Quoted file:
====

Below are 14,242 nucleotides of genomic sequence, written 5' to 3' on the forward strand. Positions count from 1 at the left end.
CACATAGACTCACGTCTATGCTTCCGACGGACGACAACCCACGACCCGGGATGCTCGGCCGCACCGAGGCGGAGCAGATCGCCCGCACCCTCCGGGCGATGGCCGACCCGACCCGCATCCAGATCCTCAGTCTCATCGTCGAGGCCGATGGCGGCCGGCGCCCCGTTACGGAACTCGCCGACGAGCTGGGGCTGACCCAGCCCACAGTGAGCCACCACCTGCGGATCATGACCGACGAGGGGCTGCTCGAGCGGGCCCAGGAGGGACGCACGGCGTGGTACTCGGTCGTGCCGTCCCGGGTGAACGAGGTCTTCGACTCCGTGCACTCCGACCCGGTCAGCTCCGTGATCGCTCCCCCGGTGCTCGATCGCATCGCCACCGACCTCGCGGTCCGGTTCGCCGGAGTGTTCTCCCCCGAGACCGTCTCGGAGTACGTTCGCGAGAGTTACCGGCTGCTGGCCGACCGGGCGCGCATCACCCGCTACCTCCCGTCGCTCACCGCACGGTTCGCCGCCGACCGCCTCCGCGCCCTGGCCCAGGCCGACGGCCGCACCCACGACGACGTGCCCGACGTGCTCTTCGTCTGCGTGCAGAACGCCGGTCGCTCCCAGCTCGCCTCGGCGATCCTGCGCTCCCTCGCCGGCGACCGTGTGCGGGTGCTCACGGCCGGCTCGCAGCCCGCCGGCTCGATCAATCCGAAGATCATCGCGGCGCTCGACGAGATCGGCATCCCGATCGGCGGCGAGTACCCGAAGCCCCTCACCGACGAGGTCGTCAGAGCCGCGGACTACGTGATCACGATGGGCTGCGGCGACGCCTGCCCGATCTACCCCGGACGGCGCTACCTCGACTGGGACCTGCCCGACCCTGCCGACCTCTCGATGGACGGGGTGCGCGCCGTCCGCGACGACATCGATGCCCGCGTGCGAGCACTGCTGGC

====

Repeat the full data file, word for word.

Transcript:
Below are 14,242 nucleotides of genomic sequence, written 5' to 3' on the forward strand. Positions count from 1 at the left end.
CACATAGACTCACGTCTATGCTTCCGACGGACGACAACCCACGACCCGGGATGCTCGGCCGCACCGAGGCGGAGCAGATCGCCCGCACCCTCCGGGCGATGGCCGACCCGACCCGCATCCAGATCCTCAGTCTCATCGTCGAGGCCGATGGCGGCCGGCGCCCCGTTACGGAACTCGCCGACGAGCTGGGGCTGACCCAGCCCACAGTGAGCCACCACCTGCGGATCATGACCGACGAGGGGCTGCTCGAGCGGGCCCAGGAGGGACGCACGGCGTGGTACTCGGTCGTGCCGTCCCGGGTGAACGAGGTCTTCGACTCCGTGCACTCCGACCCGGTCAGCTCCGTGATCGCTCCCCCGGTGCTCGATCGCATCGCCACCGACCTCGCGGTCCGGTTCGCCGGAGTGTTCTCCCCCGAGACCGTCTCGGAGTACGTTCGCGAGAGTTACCGGCTGCTGGCCGACCGGGCGCGCATCACCCGCTACCTCCCGTCGCTCACCGCACGGTTCGCCGCCGACCGCCTCCGCGCCCTGGCCCAGGCCGACGGCCGCACCCACGACGACGTGCCCGACGTGCTCTTCGTCTGCGTGCAGAACGCCGGTCGCTCCCAGCTCGCCTCGGCGATCCTGCGCTCCCTCGCCGGCGACCGTGTGCGGGTGCTCACGGCCGGCTCGCAGCCCGCCGGCTCGATCAATCCGAAGATCATCGCGGCGCTCGACGAGATCGGCATCCCGATCGGCGGCGAGTACCCGAAGCCCCTCACCGACGAGGTCGTCAGAGCCGCGGACTACGTGATCACGATGGGCTGCGGCGACGCCTGCCCGATCTACCCCGGACGGCGCTACCTCGACTGGGACCTGCCCGACCCTGCCGACCTCTCGATGGACGGGGTGCGCGCCGTCCGCGACGACATCGATGCCCGCGTGCGAGCACTGCTGGC